Following enactment of the Act of March 15, 1911, P.L. 20, 19 PS § 711 (dealing with admissibility of evidence at criminal trials), but prior to enactment of the Act of May 14, 1925, P.L. 759 (placing upon the jury the duty of fixing the penalty between death and life imprisonment upon a conviction of first degree murder), the Commonwealth was precluded from introducing in a criminal trial evidence of the defendant's prior convictions of dissociated crimes. Until the passage of the Act of 1925, supra, a conviction of first degree murder had automatically carried with it the death penalty. In interpreting the Act of 1925, this court announced in Commonwealth v. Parker, 294 Pa. 144, 143 Atl. 904 (1928), that evidence of convictions of prior crimes should be admitted at the trial of capital cases as an aid to the jury, should it find the defendant guilty of murder in the first degree, in fixing the penalty to be imposed upon him as between death and life imprisonment, subject, however, to the precaution that the jury be expressly instructed not to consider the evidence on penalty (i.e., prior unrelated convictions) unless and until the defendant was found guilty of first degree murder. Although the ruling has been severely criticized from time to time by members of the bench, the bar, law reviews and text writers on the ground that it is impossible by a mere cautionary
[ 405 Pa. Page 29]
instruction to the jury to obliterate from the minds of its members the prejudicial impressions registered by the introduction of evidence concerning prior dissociated criminal conduct of the defendant, the decision in Commonwealth v. Parker has been uniformly followed by this court.
To overcome the objections to the Parker rule, the legislature, in 1959, passed the "Split-Verdict Act", so called. The purpose of the Act is to insure that the defendant in a murder case will be tried on the issue of his guilt or innocence of the crime charged, free from any possible prejudicial effect which might arise from the introduction in evidence of his past unrelated criminal record. This was to be achieved by postponing the introduction of such record in evidence until after the jury has determined, in case it did so, that he is guilty of murder in the first degree. That is what the Act of 1959 was intended to effect and that is what it has accomplished.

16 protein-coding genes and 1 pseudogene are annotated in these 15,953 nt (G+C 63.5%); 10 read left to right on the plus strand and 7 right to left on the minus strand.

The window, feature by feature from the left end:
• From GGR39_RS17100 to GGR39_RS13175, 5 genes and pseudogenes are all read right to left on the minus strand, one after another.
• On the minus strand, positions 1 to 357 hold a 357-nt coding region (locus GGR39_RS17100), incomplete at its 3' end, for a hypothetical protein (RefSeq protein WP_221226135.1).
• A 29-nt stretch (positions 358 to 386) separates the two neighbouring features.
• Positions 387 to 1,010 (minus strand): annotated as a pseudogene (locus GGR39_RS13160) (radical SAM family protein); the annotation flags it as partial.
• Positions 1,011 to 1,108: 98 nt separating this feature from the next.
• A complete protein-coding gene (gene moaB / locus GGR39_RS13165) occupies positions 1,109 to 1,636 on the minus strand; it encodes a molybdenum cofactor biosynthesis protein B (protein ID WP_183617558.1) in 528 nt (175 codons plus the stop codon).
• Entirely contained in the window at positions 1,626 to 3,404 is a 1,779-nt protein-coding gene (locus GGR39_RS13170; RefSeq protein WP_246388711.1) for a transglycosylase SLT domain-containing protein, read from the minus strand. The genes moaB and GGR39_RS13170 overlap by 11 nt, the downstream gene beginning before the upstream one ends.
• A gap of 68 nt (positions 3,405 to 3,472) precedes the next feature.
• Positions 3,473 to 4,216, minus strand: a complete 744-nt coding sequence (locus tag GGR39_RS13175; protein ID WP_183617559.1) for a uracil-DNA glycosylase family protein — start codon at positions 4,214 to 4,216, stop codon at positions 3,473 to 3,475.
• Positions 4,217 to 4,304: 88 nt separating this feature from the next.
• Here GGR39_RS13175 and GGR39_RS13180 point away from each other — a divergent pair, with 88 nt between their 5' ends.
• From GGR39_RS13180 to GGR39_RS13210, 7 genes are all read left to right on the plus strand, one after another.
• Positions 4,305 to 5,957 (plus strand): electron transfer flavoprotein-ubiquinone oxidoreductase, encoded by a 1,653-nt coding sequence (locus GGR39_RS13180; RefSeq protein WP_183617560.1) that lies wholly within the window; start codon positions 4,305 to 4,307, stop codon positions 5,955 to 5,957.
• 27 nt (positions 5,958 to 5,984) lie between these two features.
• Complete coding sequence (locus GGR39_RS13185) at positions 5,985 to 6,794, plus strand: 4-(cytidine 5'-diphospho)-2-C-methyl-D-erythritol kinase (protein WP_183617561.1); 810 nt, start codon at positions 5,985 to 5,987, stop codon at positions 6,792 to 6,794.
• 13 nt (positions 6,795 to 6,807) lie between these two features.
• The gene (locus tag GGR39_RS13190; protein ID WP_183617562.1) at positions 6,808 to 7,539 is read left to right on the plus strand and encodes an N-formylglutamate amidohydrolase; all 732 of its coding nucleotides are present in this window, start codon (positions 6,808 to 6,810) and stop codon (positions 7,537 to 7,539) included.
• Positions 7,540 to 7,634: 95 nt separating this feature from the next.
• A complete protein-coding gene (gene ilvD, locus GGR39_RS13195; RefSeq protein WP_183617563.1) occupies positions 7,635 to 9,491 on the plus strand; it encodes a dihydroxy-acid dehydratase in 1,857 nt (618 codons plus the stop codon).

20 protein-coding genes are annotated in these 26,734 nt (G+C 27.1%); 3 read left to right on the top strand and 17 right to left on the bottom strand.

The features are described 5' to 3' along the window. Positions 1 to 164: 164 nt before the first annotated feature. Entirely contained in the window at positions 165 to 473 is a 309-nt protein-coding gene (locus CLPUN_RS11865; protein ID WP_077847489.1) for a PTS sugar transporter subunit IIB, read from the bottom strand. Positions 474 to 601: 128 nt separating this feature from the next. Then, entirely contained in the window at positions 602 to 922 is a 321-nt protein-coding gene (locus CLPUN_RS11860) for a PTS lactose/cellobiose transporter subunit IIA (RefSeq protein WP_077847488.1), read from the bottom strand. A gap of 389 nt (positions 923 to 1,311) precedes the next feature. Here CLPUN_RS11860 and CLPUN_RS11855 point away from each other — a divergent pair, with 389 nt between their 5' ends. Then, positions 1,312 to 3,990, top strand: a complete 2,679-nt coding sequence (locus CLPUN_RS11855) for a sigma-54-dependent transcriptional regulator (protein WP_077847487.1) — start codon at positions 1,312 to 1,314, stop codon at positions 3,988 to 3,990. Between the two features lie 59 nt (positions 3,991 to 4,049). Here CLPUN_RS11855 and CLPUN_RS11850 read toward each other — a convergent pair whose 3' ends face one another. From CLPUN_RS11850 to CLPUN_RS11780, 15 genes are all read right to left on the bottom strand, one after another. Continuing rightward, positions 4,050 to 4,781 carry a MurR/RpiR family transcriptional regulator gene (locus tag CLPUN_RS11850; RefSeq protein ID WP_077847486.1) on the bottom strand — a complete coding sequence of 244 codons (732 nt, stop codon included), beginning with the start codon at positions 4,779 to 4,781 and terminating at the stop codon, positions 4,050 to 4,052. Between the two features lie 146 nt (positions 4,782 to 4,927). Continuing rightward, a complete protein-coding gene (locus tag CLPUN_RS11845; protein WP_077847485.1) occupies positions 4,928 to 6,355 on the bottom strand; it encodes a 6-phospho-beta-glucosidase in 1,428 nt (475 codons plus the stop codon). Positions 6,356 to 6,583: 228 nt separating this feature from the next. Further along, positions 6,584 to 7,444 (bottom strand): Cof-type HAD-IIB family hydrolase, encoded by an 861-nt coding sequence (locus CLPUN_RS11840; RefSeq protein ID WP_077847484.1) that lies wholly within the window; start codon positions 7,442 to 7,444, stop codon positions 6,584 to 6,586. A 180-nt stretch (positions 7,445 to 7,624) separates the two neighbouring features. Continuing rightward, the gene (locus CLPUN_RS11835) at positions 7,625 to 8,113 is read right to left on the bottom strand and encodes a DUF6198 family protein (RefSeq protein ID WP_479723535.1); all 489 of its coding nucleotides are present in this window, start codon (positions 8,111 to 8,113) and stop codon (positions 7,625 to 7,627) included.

The prosecuting attorney contends, however, that the Act was also intended to enlarge the rules of evidence on the question of penalty in murder cases, where the defendant is found guilty of murder in the first degree, and cites numerous cases of this court wherein it has been said that the jury, in such instances, is entitled to receive evidence concerning "what manner of man" the defendant is in order to better determine whether he should be sentenced to a term of life imprisonment or should suffer the death penalty. The phrase, "what manner of man", which appears to have been first employed in like context in Commonwealth v. Dague, 302 Pa. 13, 14, 152 Atl. 839 (1930), was a mere figure of speech used to connote succinctly what the evidentiary rule of the Parker case embraced. The expression was never intended to expand the decision in the Parker case with respect to the range of evidence admissible on the question of penalty in first degree murder cases.
[ 405 Pa. Page 30]
If it were necessary to construe the "Split-Verdict Act" in the manner which the district attorney urges upon us, it would obviously be unconstitutional. It is plain enough that the subject of evidence is not only not "clearly expressed" in the Act's title, as required by Article III, § 3, of the State Constitution, but it is not even hinted at. The title in full reads as follows: "AN ACT Amending the act of June 24, 1939 (P.L. 872), entitled 'An act to consolidate, amend and revise the penal laws of the Commonwealth,' changing the method for determining the penalty to be imposed for the crime of murder of the first degree." It actually amended Section 701 of The Penal Code relating to degrees of murder and penalties, but not evidence. All that the amendment was designed to effect was to change the method for determining the penalty by having the evidence of the defendant's prior convictions for unassociated crimes excluded at trial until the jury's verdict on the question of the defendant's guilt or innocence was rendered and, upon the jury's finding the defendant guilty of murder in the first degree, the evidence of his prior convictions would then be offered as an aid to the jury in fixing the penalty.
Even if there were any doubt that the legislature did not intend to enlarge the scope of the evidence admissible on the question of penalty, the resolution of such doubt would necessarily result in the rejection of the district attorney's contention. A statute must be construed in such manner, if possible, as to bring it in harmony with constitutional requirements: Commonwealth ex rel. Dermendzin v. Myers, 397 Pa. 607, 614, 156 A.2d 804 (1959); Parente Appeal, 390 Pa. 249, 253, 135 A.2d 62 (1957); Tremont Township School District v. Western Anthracite Coal Co., 364 Pa. 591, 596, 73 A.2d 670 (1950). In the present instance, that can be done only by construing the Act of 1959 as not intended to change the character of evidence admissible